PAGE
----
DroidAirPlay is an AirPlay receiver capable of streaming Audio, Video and Photos from iOS devices to an Android 4 device. It's primary use is for in-car systems where Android tables are used as the car dashboard.
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Rafael Almeida (rafael@iswe.co.nz)
July 2012

The ideia is to develop a AirPlay Receiver that runs on Android tablet and is part of a wider range of apps for in-car-systems.
The ideia is that the tablet is used as a car dashboard to control all car functions and the ability to stream audio, video e fotos
from iOS devices is achieved throught this project.

This project is based on the work done by Florian G. Pflug <fgp [at] phlo.org> project's AirReceiver.

AirReceiver is a desktop AirPlay receiver application, bellow is a full description:

NOTE: Work on DroidAirPlay has just worked (as of June 2012) so most of the code and project strucutre is the same as AirReceiver (since this is a fork from AirReceiver's repository).

Florian G. Pflug <fgp [at] phlo.org>
May 2011

AirReceiver is an AirPort Express emulator, i.e. it allows streaming audio
from iTunes and iOS devices to a computer running AirReceiver. It does so by
implementing a RAOP/AirTunes2 server.

AirReceiver is compatible with iTunes and iPhones/iPods. It implements not
only raw audio streaming but also the timing-related parts of RAOP/Airtunes2.

RAOP/AirTunes requires that the device (the computer running AirReceiver)
adapts itself to the rate at which iTunes or iOS streams the sound. AirReceiver
currently does that simply by repeating samples (in case iTunes/iOS sends
slightly slower than your sound card emits the signal) or dropping samples
(in case iTunes/iOS sends slightly faster). This can lead to audible clicks
in audio output every few seconds or every few minutes, depending in how
large the clock drift between the two devices is.

AirReceiver will hopefully eventually gain the ability to deal with drifting
clocks more gracefully by dynamically resampling the audio stream, but it
isn't there yet.

Working Platforms
In principle, any platform for which Java 1.6 Standard Edition compatible
VM is available should work. AirReceiver contains no native (non-Java) code.

AirReceiver has been confirmed to work on Mac OS X 10.6 i386 with the 64-bit
VM and on Windows XP with the 32bit VM.

Reports of experiences with AirReceiver on other platforms are highly

If you're on Mac OS X, download the AirReceiver-app.zip from the bin/ folder
(or use the large Download button), unzip it, and launch it.

If you're on Windows or Linux, download the AirReceiver.one-jar.jar and
double-click it (or type java -jar AirReceiver.one-jar.jar on the command

Either way, give it about half a minute to announce itself on the network,
then choose it as output device on your iOS device or in iTunes.

iTunes adds an icon in the bottom right corner once it has detected a
compatible device, iOS shows the icon next to the previous, pause, next

No installation is required, simply download the appropriate package
(either the app or the jar) for your platform and launch it.

AirReceiver is free software: you can redistribute it and/or modify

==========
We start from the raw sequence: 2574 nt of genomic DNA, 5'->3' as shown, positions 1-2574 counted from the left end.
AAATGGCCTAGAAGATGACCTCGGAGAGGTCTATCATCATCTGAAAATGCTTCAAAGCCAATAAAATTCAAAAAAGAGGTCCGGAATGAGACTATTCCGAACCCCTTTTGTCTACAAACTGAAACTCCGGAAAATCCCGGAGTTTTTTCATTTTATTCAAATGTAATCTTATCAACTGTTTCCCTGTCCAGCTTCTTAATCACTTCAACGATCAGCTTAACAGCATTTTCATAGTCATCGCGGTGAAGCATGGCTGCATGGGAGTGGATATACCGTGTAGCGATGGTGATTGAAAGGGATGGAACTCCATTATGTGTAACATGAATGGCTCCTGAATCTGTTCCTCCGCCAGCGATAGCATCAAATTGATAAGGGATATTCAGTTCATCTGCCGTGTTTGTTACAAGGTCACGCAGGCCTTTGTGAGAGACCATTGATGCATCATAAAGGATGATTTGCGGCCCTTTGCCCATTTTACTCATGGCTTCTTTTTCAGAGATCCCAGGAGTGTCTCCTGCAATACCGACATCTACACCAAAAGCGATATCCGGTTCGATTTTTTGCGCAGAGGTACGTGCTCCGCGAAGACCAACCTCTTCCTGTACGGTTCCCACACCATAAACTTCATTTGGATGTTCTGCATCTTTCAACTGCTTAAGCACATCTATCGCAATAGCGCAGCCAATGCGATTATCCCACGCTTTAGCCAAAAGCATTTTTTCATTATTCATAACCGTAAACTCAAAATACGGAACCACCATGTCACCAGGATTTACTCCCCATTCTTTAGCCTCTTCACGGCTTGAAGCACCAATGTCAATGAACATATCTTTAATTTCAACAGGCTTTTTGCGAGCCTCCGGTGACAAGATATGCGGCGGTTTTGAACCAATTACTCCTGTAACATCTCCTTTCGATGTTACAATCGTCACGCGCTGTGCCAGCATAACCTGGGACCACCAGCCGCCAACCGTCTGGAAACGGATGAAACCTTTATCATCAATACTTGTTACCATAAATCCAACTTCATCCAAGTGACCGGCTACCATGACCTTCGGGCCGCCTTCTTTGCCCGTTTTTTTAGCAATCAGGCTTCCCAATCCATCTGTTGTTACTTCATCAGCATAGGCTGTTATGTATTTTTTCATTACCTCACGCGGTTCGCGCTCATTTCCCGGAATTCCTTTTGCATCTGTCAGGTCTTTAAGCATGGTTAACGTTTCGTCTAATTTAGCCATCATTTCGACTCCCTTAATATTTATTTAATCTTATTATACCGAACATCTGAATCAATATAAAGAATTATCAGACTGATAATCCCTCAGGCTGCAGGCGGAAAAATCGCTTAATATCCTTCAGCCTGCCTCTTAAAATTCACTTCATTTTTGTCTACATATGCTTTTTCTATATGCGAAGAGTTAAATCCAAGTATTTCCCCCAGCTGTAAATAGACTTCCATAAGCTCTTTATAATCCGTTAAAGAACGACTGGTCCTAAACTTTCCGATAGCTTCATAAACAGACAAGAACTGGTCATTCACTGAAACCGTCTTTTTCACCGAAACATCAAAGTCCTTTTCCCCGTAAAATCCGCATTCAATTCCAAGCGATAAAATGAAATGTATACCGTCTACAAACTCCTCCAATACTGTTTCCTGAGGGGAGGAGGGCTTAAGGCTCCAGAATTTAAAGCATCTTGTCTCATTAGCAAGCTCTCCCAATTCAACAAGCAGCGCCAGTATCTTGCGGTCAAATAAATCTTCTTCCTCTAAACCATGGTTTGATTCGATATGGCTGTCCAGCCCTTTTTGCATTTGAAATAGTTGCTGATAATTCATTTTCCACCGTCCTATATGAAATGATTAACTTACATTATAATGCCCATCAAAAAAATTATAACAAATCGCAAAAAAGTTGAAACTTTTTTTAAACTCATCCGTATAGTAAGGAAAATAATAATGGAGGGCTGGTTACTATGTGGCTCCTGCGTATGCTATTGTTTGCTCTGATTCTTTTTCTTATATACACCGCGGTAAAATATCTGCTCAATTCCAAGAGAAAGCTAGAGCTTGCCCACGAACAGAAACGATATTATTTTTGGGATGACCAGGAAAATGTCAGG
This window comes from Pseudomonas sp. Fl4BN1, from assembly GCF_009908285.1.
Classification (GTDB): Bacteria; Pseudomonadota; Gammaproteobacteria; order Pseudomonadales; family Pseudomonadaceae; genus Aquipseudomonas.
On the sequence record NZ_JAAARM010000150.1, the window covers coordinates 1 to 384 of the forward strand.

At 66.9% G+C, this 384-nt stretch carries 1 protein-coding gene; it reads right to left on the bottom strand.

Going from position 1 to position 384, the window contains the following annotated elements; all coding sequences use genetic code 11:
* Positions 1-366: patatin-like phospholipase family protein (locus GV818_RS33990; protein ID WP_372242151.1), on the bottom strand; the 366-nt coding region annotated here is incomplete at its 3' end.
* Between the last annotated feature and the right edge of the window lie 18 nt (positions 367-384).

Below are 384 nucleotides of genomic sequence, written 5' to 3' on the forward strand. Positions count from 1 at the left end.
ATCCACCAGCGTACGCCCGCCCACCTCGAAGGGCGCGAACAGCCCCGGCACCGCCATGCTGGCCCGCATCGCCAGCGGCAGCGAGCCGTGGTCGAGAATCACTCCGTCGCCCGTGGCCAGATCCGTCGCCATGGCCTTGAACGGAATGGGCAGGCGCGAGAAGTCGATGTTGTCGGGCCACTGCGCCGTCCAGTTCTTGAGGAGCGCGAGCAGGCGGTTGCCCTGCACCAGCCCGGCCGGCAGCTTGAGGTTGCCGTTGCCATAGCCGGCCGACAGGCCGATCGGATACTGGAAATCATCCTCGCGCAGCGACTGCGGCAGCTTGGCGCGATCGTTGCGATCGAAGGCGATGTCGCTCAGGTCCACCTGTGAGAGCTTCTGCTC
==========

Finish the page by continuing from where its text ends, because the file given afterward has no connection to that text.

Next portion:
it under the terms of the GNU General Public License as published by
the Free Software Foundation, either version 3 of the License, or
(at your option) any later version.

AirReceiver is distributed in the hope that it will be useful,
but WITHOUT ANY WARRANTY; without even the implied warranty of
GNU General Public License for more details.

You should have received a copy of the GNU General Public License
along with AirReceiver.  If not, see <http://www.gnu.org/licenses/>.

AirReceiver contains code written by soiaf, check the file license.txt
in src/main/java/com/beatofthedrum/alacdecoder

References & Acknowledgements
* ShairPort written by James Laird
  http://mafipulation.org/blagoblig/reversing, https://github.com/albertz/shairport
  AirReceiver wouldn't haven been possible to write without the work James Laird
  put into reverse-engineering the protocol and encryption.
* ALAC Decoder written David Hammerton and ported to Java by soiaf
* Java mDNS - ZeroConf (Bonjour(TM) in Apple terms) implementation for Java
  Provides AirReceiver with the ability to announce it's service on the
  local network without having to resort to platform-specific code
  like Apple's Bonjour Java bindings (which aren't available on Linux
* Netty by the JBoss Community
  Netty makes writing network server in Java pure joy. Writing the RTSP server
  component was a breeze with netty's built-in support for HTTP and RTSP.
* BouncyCastle Java Cryptography Provider
  BouncyCastle included all of the RSA and AES variants used by RAOP/AirTunes2
* Base64 Encoder/Decoder by iharder
  iharder's Base64 decode saved me a few hours it'd otherwise probably have spent
  writing and debugging an base64 encoder/decoder myself.
* Maven
  Hassle-free dependency management. And a helluva lot of plugins, usually
  just a few google searches away.

* OneJar packaging plugin for maven
  Provides the double-clickable .jar files, and all that's required was adding
  a few lines to AirReceiver's .pom
* Mac OS X application packaging plugin for maven
  Add a few lines to your .pom and, there, you've built a Mac OS X application
  bundle from your Java application. Cool!